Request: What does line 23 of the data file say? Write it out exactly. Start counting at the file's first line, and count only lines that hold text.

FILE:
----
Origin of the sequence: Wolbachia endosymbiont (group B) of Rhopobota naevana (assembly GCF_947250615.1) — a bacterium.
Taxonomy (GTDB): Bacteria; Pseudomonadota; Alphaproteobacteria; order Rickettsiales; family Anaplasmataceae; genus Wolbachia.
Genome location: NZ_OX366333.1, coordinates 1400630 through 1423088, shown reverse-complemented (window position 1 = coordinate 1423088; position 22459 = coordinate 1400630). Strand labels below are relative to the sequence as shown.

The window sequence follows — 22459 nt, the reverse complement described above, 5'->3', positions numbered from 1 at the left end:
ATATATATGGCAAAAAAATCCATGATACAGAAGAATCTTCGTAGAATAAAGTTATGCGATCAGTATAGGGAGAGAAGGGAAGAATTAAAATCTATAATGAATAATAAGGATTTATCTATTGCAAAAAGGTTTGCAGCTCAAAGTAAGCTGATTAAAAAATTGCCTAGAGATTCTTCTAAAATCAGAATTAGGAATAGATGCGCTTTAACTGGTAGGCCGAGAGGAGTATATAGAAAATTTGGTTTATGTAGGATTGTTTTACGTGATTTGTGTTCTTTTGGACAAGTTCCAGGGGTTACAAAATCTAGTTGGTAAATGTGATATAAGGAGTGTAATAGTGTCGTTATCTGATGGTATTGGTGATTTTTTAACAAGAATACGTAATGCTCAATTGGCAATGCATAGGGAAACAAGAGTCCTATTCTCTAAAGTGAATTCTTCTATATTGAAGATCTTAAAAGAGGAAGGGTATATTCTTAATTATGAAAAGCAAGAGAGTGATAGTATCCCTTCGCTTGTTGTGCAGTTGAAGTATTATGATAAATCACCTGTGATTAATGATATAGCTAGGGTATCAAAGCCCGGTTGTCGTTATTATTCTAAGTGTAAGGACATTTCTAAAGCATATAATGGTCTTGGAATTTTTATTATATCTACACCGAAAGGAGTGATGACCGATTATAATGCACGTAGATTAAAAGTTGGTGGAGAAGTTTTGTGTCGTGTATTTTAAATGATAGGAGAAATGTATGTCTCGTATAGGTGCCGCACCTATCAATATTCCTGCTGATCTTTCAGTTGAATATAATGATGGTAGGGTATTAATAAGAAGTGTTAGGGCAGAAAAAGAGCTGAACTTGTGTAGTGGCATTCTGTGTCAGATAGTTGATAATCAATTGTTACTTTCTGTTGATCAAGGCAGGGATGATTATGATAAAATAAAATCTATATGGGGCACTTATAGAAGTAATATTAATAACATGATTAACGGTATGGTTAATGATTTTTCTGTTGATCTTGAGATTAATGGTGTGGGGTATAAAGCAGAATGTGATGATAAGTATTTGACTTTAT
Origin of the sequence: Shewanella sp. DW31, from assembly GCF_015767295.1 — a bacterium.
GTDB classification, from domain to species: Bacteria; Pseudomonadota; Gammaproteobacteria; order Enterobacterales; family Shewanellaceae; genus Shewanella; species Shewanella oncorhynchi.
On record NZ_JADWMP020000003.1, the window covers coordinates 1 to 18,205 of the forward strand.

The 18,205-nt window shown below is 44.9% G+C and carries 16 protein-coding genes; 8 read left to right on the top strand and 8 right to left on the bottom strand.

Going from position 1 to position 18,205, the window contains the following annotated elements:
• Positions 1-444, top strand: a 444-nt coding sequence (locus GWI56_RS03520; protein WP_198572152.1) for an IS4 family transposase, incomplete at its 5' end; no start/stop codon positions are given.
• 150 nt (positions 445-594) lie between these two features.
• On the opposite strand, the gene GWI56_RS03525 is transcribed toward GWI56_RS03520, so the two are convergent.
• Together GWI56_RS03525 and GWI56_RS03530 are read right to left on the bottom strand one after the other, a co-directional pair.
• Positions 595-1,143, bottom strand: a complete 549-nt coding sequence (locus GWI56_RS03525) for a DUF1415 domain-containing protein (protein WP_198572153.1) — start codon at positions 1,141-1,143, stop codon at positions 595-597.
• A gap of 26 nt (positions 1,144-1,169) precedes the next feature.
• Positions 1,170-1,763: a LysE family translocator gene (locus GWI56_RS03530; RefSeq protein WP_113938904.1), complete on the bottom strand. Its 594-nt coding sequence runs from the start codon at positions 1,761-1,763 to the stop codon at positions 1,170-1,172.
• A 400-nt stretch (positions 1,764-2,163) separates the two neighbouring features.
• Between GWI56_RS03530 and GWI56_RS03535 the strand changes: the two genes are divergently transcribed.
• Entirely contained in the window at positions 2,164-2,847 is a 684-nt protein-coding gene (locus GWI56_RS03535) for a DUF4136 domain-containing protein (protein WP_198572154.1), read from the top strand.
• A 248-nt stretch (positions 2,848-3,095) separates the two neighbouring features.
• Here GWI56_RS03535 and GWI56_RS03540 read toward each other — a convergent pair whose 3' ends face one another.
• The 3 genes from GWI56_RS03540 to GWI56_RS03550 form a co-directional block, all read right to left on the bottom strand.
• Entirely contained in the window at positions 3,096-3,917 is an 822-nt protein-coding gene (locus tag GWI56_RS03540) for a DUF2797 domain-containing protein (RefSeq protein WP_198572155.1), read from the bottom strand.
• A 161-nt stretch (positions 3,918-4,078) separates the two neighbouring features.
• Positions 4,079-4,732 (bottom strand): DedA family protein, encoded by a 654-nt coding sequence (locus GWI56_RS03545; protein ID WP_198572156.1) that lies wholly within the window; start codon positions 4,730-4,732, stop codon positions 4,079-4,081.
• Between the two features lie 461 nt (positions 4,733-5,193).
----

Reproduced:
• The 3 genes from GWI56_RS03540 to GWI56_RS03550 form a co-directional block, all read right to left on the bottom strand.